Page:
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 Peter Dickison  (1960 - )

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Lived/Active: New York/Rhode Island      Known for: figure and landscape painting

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Biography from a third party submitted on 05/17/2009:
Peter Dickison , a native of Rhode Island, first began to paint pictures of Newport in his teens.  His artistic training with his study of painting at the Swain School of Design in New Bedford, Massachusetts, where he earned a BFA degree in 1982. There, David L. Smith, a former student of the German abstract artist and teacher Hans Hoffman in the 1950’s, and Severin Haines, himself a Swain graduate, were both strong influences in Peter’s early artistic development.

The teaching at Swain focused on drawing and painting the figure in the life studio and studying the great works of art history.  Of his study at Swain, Dickison explains, “I wasn’t taught so much how to render an object in paint, but rather to recognize the experience of seeing it and translate that seeing to a canvas.  First I attempted to understand the world around me visually, and only then I searched for my artistic voice in that world.”

After Swain, Dickison moved to New York City to attend the Parson’s School of Design Graduate Program in Painting.  There he worked extensively from the model and studied with Paul Resika and Leland Bell, both of whom were also influenced by Hans Hoffman.  Dickison found new sources of inspiration while frequently visiting the great paintings housed in the city’s museums.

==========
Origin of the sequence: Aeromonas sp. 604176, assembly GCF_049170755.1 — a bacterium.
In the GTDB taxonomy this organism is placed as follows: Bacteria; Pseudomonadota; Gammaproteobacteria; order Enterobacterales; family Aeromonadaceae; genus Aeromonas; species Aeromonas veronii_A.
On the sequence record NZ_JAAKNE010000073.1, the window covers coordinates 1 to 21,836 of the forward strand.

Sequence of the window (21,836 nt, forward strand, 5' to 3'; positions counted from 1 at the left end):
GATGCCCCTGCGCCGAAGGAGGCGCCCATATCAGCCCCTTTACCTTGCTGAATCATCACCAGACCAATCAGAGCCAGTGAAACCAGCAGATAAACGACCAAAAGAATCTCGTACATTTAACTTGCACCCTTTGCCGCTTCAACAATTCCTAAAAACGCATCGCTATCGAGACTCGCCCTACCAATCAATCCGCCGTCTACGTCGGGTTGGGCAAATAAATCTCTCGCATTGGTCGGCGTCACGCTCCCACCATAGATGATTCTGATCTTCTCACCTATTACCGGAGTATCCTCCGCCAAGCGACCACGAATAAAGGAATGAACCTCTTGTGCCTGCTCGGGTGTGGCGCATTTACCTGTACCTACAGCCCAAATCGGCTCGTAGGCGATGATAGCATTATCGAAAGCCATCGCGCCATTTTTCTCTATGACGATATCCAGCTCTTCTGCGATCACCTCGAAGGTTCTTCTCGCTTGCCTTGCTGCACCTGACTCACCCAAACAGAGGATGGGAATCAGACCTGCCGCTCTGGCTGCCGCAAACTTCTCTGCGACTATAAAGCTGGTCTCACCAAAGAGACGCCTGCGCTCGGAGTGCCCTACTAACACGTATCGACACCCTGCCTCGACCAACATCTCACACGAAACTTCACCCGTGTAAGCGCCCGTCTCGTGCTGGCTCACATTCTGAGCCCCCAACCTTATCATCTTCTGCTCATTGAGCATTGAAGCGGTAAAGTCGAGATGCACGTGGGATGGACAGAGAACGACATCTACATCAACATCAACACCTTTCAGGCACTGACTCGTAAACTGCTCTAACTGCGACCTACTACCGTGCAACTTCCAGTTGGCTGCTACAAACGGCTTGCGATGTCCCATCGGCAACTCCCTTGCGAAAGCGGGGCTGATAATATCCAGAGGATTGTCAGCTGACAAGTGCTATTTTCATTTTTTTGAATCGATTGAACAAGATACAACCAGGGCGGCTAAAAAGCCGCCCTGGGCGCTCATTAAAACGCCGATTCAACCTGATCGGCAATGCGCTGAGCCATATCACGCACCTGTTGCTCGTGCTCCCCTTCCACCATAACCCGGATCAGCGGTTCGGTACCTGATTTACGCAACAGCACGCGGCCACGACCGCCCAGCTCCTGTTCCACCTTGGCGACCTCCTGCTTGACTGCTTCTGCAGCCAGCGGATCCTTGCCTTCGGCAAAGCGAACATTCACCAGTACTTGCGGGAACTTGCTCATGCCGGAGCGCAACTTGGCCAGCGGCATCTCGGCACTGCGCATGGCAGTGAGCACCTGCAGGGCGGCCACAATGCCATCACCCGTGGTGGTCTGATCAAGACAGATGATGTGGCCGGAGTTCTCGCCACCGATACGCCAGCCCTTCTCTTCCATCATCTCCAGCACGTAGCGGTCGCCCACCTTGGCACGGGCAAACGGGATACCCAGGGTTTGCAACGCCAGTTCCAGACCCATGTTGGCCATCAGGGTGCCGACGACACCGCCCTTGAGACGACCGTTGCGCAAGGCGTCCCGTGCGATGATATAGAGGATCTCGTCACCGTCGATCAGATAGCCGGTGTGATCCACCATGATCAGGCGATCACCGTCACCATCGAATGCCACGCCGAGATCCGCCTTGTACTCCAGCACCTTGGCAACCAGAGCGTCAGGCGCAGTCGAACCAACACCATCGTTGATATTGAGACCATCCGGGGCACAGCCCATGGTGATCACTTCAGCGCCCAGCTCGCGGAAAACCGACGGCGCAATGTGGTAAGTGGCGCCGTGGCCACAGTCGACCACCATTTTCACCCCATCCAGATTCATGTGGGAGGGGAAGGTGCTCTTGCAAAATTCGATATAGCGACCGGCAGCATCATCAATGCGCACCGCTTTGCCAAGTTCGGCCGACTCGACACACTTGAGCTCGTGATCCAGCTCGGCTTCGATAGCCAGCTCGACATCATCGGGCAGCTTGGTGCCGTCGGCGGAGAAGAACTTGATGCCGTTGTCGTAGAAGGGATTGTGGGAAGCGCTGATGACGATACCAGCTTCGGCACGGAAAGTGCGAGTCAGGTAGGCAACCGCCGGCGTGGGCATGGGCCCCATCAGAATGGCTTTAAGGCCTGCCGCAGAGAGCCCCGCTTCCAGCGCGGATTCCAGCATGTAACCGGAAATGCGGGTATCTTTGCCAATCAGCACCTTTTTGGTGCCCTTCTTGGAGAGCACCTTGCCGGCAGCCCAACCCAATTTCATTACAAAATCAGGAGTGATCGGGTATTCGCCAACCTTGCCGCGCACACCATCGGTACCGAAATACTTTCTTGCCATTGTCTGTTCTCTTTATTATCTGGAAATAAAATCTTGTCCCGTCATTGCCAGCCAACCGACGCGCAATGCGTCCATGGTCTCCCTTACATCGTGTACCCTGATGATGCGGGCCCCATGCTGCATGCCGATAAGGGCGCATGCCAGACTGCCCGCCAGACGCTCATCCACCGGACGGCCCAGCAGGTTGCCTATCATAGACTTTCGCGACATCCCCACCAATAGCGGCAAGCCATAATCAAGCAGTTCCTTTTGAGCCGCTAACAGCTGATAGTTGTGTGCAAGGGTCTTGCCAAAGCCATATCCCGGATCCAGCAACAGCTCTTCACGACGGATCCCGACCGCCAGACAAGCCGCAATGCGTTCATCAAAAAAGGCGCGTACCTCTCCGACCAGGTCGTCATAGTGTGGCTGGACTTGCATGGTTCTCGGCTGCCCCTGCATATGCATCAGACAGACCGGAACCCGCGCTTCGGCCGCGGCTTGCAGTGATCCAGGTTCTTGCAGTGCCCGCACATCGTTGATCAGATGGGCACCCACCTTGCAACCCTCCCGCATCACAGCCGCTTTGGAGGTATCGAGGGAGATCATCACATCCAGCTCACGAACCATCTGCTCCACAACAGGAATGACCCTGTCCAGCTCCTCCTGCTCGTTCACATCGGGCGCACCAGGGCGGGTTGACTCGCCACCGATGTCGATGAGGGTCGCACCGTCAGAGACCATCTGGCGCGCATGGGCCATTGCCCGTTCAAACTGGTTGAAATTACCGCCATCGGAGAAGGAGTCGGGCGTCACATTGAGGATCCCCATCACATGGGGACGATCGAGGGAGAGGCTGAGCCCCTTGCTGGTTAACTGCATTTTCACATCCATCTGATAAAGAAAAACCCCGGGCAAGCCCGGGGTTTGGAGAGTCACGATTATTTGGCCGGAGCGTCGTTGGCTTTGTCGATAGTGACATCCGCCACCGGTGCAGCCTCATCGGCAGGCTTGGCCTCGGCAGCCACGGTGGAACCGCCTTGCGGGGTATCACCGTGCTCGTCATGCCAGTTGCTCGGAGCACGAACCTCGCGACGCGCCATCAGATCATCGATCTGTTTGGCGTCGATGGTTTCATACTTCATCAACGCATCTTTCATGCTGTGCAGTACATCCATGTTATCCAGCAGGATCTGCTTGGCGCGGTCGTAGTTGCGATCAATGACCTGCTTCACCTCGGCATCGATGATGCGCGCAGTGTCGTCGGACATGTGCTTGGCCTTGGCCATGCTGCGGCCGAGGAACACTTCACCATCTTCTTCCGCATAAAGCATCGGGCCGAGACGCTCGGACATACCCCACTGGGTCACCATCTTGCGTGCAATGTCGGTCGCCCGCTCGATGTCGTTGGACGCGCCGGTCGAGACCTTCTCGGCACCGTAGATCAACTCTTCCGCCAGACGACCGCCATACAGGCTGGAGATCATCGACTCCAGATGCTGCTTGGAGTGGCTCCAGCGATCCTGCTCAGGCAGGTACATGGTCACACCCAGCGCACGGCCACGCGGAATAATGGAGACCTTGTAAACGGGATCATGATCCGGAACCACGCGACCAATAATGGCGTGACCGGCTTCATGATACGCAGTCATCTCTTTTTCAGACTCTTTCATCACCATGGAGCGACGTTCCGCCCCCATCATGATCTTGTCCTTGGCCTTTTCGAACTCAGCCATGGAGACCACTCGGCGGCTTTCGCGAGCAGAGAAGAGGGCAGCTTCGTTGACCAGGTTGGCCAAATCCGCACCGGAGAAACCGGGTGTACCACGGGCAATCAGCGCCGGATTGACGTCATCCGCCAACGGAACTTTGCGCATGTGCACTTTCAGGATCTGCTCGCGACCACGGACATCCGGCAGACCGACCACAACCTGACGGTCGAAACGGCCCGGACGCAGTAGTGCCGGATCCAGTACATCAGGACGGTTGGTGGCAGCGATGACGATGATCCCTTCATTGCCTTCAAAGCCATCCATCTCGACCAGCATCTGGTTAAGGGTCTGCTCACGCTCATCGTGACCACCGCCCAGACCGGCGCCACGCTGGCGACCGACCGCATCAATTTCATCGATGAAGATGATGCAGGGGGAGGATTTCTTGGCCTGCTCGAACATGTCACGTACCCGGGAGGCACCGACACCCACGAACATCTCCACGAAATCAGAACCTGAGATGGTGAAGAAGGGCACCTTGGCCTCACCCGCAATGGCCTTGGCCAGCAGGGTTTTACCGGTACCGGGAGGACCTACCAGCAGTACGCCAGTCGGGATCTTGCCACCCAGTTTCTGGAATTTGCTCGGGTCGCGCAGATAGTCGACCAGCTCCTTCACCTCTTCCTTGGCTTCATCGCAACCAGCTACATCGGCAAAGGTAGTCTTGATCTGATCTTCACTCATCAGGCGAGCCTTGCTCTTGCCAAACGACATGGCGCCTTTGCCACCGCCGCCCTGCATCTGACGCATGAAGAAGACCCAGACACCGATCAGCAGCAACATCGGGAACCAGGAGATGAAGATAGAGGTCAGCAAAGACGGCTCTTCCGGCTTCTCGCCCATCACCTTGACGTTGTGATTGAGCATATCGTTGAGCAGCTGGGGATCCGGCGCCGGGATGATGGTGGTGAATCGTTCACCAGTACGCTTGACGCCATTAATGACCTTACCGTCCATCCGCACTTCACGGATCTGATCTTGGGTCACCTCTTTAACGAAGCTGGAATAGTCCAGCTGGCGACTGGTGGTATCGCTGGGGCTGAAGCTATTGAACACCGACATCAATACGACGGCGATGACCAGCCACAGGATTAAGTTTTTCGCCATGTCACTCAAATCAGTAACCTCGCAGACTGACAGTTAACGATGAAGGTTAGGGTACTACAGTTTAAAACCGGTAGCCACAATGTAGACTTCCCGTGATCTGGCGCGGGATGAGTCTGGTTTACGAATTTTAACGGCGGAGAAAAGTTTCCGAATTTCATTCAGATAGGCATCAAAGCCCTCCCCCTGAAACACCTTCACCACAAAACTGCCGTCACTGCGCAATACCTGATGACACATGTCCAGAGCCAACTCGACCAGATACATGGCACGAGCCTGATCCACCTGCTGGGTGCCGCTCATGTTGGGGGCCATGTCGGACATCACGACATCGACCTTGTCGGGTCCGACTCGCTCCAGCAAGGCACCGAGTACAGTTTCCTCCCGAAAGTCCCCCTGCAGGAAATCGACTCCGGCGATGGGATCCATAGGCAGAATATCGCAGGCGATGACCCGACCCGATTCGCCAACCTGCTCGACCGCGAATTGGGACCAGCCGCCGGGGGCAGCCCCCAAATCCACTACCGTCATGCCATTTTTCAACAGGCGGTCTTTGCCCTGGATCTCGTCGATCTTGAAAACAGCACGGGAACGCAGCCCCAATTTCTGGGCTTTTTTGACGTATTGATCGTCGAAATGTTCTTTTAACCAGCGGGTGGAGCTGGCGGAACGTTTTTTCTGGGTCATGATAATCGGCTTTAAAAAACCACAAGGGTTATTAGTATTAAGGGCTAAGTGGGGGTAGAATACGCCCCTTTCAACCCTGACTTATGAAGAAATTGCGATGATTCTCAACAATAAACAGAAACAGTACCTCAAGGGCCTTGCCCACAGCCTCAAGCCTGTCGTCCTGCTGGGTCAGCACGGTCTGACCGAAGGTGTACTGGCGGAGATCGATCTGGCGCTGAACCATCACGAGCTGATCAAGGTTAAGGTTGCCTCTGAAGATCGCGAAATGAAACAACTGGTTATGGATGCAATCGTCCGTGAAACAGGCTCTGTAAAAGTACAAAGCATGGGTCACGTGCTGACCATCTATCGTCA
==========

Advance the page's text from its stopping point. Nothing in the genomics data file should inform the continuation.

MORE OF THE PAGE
From 1983-86, Dickison was a studio assistant to the artist Nell Blaine (1922-1996) and he traveled with her between New York City and Gloucester, Massachusetts, including a painting trip to Austria, Switzerland and Italy.  Ms. Blaine’s study with Hans Hoffman had influenced her early paintings, and the influence of Hoffman and jazz music in her work was part of the dialogue that developed between her and young Dickison.

“I was painting with a limited palette comprised mainly of earth pigments, greens and blue.  Nell was using forty colors on her palette - she didn’t think she should limit anything.  She cajoled me to explore a more pure use of color, but I wanted my own voice and was resistant. I have come to use color with greater resonance and tension than I did then, and she may well have had an influence.”

Dickison spent a six-month sojourn in Provence, France, in 1989 to work with the Cleveland Institute of Art in Lacoste. There he assisted drawing professor Leonard Stokes, taught landscape and figure drawing, and painted prolifically in the landscape.  The environment and culture of Provence made such an impression upon his work that he has periodically returned to France to further absorb its influence.

For the next twelve years he lived in the Hudson River Valley north of New York City and established a studio where he began to create a new type of image.  The earlier years of figure study and a desire to paint about human activity came together with his understanding of the landscape.  A series of paintings and drawings of human figures that merge with the natural forms about them was the result, while the birth of his first child in 1999 inspired a familial quality to the figure groups in these works.

Dickison’s affiliation with a New York gallery led to two solo exhibitions: in Soho in 2000, and Chelsea in 2002.  The latter show prompted reviewer Thomas Disch to acclaim Dickison as “the genuine article, a painter Cezanne himself would have paused to admire.”

Dickison returned to Newport, Rhode Island in 2003.  He paints in his studio in the heart of the city’s historic district where he began painting.  Dickison is on the faculty of the Newport Art Museum.



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